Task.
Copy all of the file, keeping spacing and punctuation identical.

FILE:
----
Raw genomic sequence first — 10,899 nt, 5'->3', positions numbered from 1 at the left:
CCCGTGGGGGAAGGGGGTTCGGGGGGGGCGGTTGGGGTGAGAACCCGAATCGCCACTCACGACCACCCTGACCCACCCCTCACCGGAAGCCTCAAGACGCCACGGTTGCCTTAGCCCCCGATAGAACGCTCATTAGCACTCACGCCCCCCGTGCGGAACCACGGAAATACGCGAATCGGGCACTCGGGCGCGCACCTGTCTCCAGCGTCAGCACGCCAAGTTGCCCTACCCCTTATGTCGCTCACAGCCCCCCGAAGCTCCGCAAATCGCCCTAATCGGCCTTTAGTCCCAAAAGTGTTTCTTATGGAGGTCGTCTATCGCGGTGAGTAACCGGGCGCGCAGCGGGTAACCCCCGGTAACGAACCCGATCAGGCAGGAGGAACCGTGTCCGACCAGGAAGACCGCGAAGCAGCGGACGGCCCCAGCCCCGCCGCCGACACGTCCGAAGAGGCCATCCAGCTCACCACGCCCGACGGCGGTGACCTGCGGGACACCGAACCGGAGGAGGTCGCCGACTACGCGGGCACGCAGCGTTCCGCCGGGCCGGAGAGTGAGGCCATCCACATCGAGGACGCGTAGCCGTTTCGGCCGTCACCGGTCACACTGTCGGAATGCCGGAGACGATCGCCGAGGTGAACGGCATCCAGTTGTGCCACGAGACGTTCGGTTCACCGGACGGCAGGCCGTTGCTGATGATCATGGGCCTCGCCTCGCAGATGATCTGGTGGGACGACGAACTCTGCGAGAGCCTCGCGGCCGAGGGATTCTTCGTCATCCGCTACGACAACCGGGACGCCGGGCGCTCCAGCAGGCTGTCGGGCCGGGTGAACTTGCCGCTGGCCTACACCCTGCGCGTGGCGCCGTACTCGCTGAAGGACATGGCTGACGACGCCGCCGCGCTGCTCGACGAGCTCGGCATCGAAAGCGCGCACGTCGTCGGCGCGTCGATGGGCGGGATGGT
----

Raw genomic sequence first — 10,899 nt, 5'->3', positions numbered from 1 at the left:
CCCGTGGGGGAAGGGGGTTCGGGGGGGGCGGTTGGGGTGAGAACCCGAATCGCCACTCACGACCACCCTGACCCACCCCTCACCGGAAGCCTCAAGACGCCACGGTTGCCTTAGCCCCCGATAGAACGCTCATTAGCACTCACGCCCCCCGTGCGGAACCACGGAAATACGCGAATCGGGCACTCGGGCGCGCACCTGTCTCCAGCGTCAGCACGCCAAGTTGCCCTACCCCTTATGTCGCTCACAGCCCCCCGAAGCTCCGCAAATCGCCCTAATCGGCCTTTAGTCCCAAAAGTGTTTCTTATGGAGGTCGTCTATCGCGGTGAGTAACCGGGCGCGCAGCGGGTAACCCCCGGTAACGAACCCGATCAGGCAGGAGGAACCGTGTCCGACCAGGAAGACCGCGAAGCAGCGGACGGCCCCAGCCCCGCCGCCGACACGTCCGAAGAGGCCATCCAGCTCACCACGCCCGACGGCGGTGACCTGCGGGACACCGAACCGGAGGAGGTCGCCGACTACGCGGGCACGCAGCGTTCCGCCGGGCCGGAGAGTGAGGCCATCCACATCGAGGACGCGTAGCCGTTTCGGCCGTCACCGGTCACACTGTCGGAATGCCGGAGACGATCGCCGAGGTGAACGGCATCCAGTTGTGCCACGAGACGTTCGGTTCACCGGACGGCAGGCCGTTGCTGATGATCATGGGCCTCGCCTCGCAGATGATCTGGTGGGACGACGAACTCTGCGAGAGCCTCGCGGCCGAGGGATTCTTCGTCATCCGCTACGACAACCGGGACGCCGGGCGCTCCAGCAGGCTGTCGGGCCGGGTGAACTTGCCGCTGGCCTACACCCTGCGCGTGGCGCCGTACTCGCTGAAGGACATGGCTGACGACGCCGCCGCGCTGCTCGACGAGCTCGGCATCGAAAGCGCGCACGTCGTCGGCGCGTCGATGGGCGGGATGGT